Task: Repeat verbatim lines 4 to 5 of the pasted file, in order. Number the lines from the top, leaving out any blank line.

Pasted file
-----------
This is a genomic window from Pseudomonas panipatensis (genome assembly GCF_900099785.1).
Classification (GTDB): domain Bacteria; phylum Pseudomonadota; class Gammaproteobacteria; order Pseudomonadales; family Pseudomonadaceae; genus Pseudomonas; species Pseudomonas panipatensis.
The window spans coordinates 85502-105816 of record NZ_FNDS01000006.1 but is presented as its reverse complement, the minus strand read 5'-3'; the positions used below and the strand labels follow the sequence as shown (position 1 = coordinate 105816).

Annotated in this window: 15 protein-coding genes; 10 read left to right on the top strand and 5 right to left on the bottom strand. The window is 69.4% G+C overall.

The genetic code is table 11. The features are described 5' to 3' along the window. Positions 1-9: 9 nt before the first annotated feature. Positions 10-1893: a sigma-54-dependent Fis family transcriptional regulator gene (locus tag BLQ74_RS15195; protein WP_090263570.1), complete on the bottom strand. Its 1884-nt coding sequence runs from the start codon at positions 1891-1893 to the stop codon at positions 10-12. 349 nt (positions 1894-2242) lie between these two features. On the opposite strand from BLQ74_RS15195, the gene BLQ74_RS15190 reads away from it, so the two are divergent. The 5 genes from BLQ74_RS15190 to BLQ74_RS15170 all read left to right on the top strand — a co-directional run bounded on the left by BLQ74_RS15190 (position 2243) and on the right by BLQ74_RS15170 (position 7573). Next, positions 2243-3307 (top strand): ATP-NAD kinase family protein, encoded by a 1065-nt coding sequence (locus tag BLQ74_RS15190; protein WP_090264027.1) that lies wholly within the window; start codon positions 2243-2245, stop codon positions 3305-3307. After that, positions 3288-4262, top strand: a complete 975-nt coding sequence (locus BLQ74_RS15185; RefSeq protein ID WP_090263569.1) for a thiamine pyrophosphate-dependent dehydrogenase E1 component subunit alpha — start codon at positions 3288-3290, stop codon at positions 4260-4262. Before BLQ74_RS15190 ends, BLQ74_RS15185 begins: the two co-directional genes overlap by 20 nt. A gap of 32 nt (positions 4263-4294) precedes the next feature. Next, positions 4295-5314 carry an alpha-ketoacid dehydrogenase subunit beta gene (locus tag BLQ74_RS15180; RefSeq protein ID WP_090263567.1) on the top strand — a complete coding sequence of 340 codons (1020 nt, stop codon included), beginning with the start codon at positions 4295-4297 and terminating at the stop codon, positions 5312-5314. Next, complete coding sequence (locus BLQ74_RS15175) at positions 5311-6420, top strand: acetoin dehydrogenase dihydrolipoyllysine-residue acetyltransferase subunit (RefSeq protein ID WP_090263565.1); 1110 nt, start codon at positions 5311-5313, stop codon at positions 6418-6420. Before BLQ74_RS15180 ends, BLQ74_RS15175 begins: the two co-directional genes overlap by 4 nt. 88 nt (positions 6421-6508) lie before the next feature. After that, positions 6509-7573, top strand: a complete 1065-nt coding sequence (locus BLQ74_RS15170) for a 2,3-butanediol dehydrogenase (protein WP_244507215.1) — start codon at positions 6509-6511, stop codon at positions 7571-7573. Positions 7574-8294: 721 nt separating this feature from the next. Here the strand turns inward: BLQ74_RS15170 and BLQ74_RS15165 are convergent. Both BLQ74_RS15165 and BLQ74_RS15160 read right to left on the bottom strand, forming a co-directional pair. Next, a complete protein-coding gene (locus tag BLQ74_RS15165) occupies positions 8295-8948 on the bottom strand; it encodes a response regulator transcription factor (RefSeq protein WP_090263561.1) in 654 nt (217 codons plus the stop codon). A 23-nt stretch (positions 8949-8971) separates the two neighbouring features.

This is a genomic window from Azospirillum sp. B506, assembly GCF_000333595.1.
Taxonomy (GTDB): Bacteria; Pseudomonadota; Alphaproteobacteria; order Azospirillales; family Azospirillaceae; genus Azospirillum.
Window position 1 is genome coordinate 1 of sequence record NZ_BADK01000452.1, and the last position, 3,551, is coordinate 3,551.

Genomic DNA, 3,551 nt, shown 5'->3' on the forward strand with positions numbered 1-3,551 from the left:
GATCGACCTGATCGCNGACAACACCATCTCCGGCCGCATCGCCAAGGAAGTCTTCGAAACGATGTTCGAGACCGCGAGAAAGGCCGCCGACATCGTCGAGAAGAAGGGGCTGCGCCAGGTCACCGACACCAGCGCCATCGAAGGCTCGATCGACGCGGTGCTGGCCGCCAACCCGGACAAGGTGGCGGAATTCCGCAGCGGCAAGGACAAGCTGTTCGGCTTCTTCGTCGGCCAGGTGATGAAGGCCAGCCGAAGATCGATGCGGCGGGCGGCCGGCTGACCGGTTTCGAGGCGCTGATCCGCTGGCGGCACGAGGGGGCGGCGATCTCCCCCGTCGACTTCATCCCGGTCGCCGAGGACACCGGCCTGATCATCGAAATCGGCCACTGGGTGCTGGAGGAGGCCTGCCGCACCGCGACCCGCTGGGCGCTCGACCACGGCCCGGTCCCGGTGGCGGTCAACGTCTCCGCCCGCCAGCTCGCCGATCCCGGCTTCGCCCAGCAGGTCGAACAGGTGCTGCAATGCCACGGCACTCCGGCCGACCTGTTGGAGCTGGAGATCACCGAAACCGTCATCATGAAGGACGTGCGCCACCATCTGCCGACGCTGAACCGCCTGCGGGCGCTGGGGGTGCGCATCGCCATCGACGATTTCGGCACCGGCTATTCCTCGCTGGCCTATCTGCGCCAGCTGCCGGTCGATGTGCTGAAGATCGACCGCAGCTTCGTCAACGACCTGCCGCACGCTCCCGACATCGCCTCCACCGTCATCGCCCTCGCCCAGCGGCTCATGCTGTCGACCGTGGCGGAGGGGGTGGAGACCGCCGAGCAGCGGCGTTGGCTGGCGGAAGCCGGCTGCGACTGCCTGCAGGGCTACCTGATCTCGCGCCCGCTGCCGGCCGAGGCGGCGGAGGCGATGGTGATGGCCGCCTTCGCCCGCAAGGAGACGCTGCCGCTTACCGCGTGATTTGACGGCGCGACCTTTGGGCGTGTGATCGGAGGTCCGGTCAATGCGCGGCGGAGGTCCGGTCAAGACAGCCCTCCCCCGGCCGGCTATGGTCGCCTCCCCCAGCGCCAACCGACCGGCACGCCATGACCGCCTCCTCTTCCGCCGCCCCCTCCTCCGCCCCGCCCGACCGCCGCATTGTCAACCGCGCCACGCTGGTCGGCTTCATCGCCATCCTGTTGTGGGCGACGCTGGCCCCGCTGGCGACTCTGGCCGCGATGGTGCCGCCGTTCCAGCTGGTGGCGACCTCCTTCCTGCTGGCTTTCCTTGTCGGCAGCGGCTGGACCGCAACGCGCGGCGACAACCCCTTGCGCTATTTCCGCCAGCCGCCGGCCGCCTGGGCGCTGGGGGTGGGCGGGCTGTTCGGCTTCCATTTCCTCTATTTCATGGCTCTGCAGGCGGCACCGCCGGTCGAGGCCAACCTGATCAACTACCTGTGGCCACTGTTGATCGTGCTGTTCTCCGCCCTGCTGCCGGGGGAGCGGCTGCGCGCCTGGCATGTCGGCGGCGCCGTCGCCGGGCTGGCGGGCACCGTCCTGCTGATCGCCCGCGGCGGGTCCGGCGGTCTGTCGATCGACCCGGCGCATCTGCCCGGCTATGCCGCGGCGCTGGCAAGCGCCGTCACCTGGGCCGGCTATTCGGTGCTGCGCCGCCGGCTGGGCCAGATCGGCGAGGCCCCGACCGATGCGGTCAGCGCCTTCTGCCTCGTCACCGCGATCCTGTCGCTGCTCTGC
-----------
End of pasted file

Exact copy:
Annotated in this window: 15 protein-coding genes; 10 read left to right on the top strand and 5 right to left on the bottom strand. The window is 69.4% G+C overall.

The genetic code is table 11. The features are described 5' to 3' along the window. Positions 1-9: 9 nt before the first annotated feature. Positions 10-1893: a sigma-54-dependent Fis family transcriptional regulator gene (locus tag BLQ74_RS15195; protein WP_090263570.1), complete on the bottom strand. Its 1884-nt coding sequence runs from the start codon at positions 1891-1893 to the stop codon at positions 10-12. 349 nt (positions 1894-2242) lie between these two features. On the opposite strand from BLQ74_RS15195, the gene BLQ74_RS15190 reads away from it, so the two are divergent. The 5 genes from BLQ74_RS15190 to BLQ74_RS15170 all read left to right on the top strand — a co-directional run bounded on the left by BLQ74_RS15190 (position 2243) and on the right by BLQ74_RS15170 (position 7573). Next, positions 2243-3307 (top strand): ATP-NAD kinase family protein, encoded by a 1065-nt coding sequence (locus tag BLQ74_RS15190; protein WP_090264027.1) that lies wholly within the window; start codon positions 2243-2245, stop codon positions 3305-3307. After that, positions 3288-4262, top strand: a complete 975-nt coding sequence (locus BLQ74_RS15185; RefSeq protein ID WP_090263569.1) for a thiamine pyrophosphate-dependent dehydrogenase E1 component subunit alpha — start codon at positions 3288-3290, stop codon at positions 4260-4262. Before BLQ74_RS15190 ends, BLQ74_RS15185 begins: the two co-directional genes overlap by 20 nt. A gap of 32 nt (positions 4263-4294) precedes the next feature. Next, positions 4295-5314 carry an alpha-ketoacid dehydrogenase subunit beta gene (locus tag BLQ74_RS15180; RefSeq protein ID WP_090263567.1) on the top strand — a complete coding sequence of 340 codons (1020 nt, stop codon included), beginning with the start codon at positions 4295-4297 and terminating at the stop codon, positions 5312-5314. Next, complete coding sequence (locus BLQ74_RS15175) at positions 5311-6420, top strand: acetoin dehydrogenase dihydrolipoyllysine-residue acetyltransferase subunit (RefSeq protein ID WP_090263565.1); 1110 nt, start codon at positions 5311-5313, stop codon at positions 6418-6420. Before BLQ74_RS15180 ends, BLQ74_RS15175 begins: the two co-directional genes overlap by 4 nt. 88 nt (positions 6421-6508) lie before the next feature. After that, positions 6509-7573, top strand: a complete 1065-nt coding sequence (locus BLQ74_RS15170) for a 2,3-butanediol dehydrogenase (protein WP_244507215.1) — start codon at positions 6509-6511, stop codon at positions 7571-7573. Positions 7574-8294: 721 nt separating this feature from the next. Here the strand turns inward: BLQ74_RS15170 and BLQ74_RS15165 are convergent. Both BLQ74_RS15165 and BLQ74_RS15160 read right to left on the bottom strand, forming a co-directional pair. Next, a complete protein-coding gene (locus tag BLQ74_RS15165) occupies positions 8295-8948 on the bottom strand; it encodes a response regulator transcription factor (RefSeq protein WP_090263561.1) in 654 nt (217 codons plus the stop codon). A 23-nt stretch (positions 8949-8971) separates the two neighbouring features.